At WiseGEEK, we're committed to delivering accurate, trustworthy information. Our expert-authored content is rigorously fact-checked and sourced from credible authorities. Discover how we uphold the highest standards in providing you with reliable knowledge.
Wrought iron mirrors can add both elegance and the illusion of extra space to any home, but it may be difficult to choose just one since there are various types. It is usually possible to find both hanging and floor mirrors made out of this material, and each one has its own advantages. Some mirrors boast an additional function, as they may include a shelf or vanity. Finally, some are made with more than just wrought iron and glass, as they may feature other materials, as well.
Most homeowners opt for wrought iron mirrors that are meant to hang on the wall, as they often complement nearly any room. These range in size from small to large, though it should be noted that the smaller mirrors are usually the easiest kinds to hang. In fact, some mirrors made from wrought iron are so large and heavy that they may be best left on the floor, as some walls may not be strong enough to support their weight. Of course, there are mirrors are actually meant for this purpose, and even sit on a stand, making them easy to transfer from one room to another when necessary.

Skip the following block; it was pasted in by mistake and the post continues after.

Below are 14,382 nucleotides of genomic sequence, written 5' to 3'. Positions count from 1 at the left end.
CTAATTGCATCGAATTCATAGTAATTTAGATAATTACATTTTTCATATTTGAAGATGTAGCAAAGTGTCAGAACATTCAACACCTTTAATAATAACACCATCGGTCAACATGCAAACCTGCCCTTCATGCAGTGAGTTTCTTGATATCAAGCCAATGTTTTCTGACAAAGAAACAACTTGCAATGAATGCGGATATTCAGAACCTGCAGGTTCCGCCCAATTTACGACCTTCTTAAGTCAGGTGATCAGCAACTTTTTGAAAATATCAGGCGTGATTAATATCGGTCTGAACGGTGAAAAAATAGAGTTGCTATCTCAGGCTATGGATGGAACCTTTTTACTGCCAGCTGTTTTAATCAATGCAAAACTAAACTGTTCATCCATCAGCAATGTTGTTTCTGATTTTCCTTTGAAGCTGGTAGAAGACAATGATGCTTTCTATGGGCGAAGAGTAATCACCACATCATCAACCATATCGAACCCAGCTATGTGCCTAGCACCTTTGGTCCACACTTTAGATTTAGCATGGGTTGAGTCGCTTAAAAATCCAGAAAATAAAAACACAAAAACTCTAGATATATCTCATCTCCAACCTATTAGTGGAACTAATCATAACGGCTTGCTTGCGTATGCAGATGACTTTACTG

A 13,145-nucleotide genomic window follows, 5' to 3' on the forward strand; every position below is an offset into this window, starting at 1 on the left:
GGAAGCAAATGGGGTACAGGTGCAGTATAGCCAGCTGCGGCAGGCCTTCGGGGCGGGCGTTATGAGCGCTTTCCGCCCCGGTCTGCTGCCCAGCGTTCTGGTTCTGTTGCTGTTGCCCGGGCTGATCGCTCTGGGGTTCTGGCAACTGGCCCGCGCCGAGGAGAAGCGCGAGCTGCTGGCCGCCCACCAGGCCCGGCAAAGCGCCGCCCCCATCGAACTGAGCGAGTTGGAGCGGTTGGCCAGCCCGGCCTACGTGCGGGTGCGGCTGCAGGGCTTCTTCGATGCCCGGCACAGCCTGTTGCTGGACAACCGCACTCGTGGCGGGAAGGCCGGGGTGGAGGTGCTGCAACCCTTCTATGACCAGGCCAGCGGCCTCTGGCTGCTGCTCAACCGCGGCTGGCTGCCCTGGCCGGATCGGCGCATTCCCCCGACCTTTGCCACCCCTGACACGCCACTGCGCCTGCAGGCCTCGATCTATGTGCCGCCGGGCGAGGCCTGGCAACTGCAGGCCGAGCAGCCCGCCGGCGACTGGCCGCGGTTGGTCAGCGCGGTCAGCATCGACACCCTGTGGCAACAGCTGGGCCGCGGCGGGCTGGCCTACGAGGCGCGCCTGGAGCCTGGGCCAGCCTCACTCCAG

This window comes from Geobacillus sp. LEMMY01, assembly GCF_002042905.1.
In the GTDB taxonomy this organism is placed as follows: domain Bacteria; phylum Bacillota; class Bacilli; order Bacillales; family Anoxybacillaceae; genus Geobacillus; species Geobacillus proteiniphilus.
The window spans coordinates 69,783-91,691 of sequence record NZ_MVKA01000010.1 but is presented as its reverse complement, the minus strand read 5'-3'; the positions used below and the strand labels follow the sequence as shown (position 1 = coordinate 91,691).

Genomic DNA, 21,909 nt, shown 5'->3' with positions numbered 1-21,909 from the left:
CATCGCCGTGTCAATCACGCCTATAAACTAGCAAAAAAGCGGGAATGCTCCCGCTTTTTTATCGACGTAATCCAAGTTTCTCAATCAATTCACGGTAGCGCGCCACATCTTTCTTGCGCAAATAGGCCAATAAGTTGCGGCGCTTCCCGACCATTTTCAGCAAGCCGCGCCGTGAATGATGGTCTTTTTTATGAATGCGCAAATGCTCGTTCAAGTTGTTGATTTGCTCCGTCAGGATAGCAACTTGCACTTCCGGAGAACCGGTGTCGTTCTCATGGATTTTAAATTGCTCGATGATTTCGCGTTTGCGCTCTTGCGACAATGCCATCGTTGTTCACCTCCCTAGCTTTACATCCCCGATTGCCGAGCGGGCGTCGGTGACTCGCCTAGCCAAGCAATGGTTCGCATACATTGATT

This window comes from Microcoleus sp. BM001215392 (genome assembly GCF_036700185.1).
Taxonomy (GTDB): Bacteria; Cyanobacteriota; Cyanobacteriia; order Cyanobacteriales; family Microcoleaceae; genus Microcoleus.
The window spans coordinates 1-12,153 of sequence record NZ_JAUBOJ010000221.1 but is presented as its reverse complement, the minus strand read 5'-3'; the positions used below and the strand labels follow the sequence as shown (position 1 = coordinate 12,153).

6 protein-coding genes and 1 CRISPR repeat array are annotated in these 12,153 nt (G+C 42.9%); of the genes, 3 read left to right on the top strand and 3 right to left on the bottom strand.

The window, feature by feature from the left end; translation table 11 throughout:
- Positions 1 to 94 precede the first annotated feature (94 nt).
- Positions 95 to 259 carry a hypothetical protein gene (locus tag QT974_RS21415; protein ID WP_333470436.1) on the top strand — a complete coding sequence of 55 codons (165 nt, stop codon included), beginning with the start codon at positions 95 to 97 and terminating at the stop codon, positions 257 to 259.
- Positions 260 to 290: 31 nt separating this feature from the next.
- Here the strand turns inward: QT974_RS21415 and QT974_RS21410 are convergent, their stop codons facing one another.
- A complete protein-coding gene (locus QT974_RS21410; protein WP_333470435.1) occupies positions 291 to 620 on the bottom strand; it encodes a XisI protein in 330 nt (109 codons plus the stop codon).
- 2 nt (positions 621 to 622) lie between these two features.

Some wrought iron mirrors do more than just look attractive, as there are functional types on the market, as well. For example, some small mirrors feature a shelf so that decorative objects can be displayed and even reflected. In addition, some larger wrought iron mirrors also act as a vanity, as they make it easy for users to sit down and apply makeup or style their hair. Of course, such products are often made of more than just wrought iron and glass, as they may include wood or lighter metals throughout the vanity.
In fact, it is not unusual for hanging wrought iron mirrors to include other materials, as well. The manufacturers of some larger frames, recognizing the potential problems brought on by excessive heavy frames, have responded by combining wrought iron with other lighter materials. For example, the frame may be made of wood or aluminum, with wrought iron accents over it so that it exudes the same elegance of heavier wrought iron mirrors, without being so difficult to hang. Of course, this type of mirror also often has the benefit of being cheaper than the typical wrought iron product, though its durability may be slightly compromised.